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5 Valentine’s Day Traditions around the globe

5 Valentine’s Day Traditions around the globe
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5 Valentine's Day traditions around the globe

It’s amazing how different cultures of the world express that one similar thing we call Love. Indeed, there are so many different ways of conceiving love in the world that it’s obvious there will be hundreds of expressions of it depending on the culture. And of course, it is also true for Valentine’s Day. We made a list of 5 funny ways to express love on this very special day around the world.

1. Zulu Love Letter In South Africa

While Valentine’s Day isn’t celebrated in Zulu culture, colourful beads play an important role between young men and women. Girls can send young men a message called “ucu” — or “love letter” — in beads. Each colour expresses a feeling. After courting for a while, the man will ask the girl the exact meaning of the beads. Some of the boys, too hasty, may ask their sisters for help decoding.
Zulu-South-Africa-Valentines-Day
@pulpitis

2. Anonymous poems in Denmark

On Valentine’s Day in Denmark, people send short poems on elaborately cut paper known as gaekkebrev. The sender signs the message with dots instead of a name (the number of dots equals the number of letters in the sender’s name), and if the recipient finds out the name, he or she receives an egg at Easter later in the year.

Denmark-Valentines-Day
@Sarita Rajiv

3. Chocolates Gifts In Japan

In Japan, Valentine’s Day goes also with White Day (one month later). On Feb. 14, women traditionally give homemade chocolates to various men, but only one special man receives the honmei-choco. Exactly one month later, on White Day, the chosen man will return the favor with his own chocolate gift.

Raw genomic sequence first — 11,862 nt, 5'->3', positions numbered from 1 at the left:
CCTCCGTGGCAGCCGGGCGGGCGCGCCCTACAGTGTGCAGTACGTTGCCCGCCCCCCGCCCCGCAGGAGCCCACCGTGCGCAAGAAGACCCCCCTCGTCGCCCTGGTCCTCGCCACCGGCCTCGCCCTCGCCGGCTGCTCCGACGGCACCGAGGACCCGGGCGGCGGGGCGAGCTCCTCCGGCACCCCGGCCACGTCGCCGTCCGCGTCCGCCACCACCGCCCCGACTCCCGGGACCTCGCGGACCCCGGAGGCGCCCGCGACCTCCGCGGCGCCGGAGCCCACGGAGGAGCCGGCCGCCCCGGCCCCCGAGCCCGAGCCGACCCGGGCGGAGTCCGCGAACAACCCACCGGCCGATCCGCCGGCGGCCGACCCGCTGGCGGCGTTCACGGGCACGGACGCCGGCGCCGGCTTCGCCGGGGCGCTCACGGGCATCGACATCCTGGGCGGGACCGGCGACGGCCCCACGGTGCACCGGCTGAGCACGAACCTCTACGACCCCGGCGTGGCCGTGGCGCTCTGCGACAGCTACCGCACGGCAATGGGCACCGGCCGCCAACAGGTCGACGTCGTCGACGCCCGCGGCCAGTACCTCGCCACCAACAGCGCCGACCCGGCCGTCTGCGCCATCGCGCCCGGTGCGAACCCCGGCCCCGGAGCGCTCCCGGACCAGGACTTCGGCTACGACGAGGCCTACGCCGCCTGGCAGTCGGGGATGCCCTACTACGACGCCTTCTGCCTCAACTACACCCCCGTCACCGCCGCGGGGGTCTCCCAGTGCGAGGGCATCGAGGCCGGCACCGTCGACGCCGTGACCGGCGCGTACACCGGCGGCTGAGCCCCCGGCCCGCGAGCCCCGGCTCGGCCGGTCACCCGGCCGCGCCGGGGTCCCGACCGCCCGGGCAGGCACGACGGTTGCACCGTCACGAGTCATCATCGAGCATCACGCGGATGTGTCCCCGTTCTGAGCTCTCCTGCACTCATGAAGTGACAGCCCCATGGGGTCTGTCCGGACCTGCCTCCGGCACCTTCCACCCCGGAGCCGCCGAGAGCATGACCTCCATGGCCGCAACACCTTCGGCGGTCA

Japan-Chocolate-Valentines-Day
@Egor Lyfar

El Día del Amor y Amistad In Mexico

In Mexico, Valentine’s Day is about celebrating love for a community. El Día del Amor y Amistad comes on Feb. 14, and Mexicans make it an inclusive holiday. While men usually buy balloons and candies for the women, these latter bake for their friends and neighbours. “Te amo!” is for the lover and “Te quiero!” for friends.

@William Zinn

5. St. Dwynwen’s Day In Wales

On St. Dwynwen’s Day, which falls every year on Jan. 25, the Welsh hearken back to ancient lore to celebrate love and affection. Dwynwen was the prettiest of King Brychan Brycheiniog’s 24 daughters. She fell in love with a local lad called Maelon Dafodrill, but King Brychan had already arranged for her to marry another prince. Maelon took the news badly, so the distraught Dwynwen fled to the woods to weep, and begged God to help her. She was visited by an angel who gave her a sweet potion to help her forget Maelon and turned him into a block of ice. Unrequited love is now celebrated by spoon carving. Men carve beautiful, meaningful designs on wooden spoons and bestow them to their ladies.
Welsh-love-spoon-Valentines-Day
@AmandaLewis

Even with all these interesting traditions around, Valentine’s Day is of course what you choose to make with it!

At U2Guide, we believe that Valentine’s Day is much more than just offering chocolates and material gifts. It is an opportunity to show and spread love. According to Dr. Gary Chapman, the author of The Five Love Languages series, there are 5 languages of love: physical contact, comforting words, quality time, offering gifts and services. So, spend time with your half, whether it’s by offering them an experience with our gift card, or just by spending a quiet evening in the apartment!

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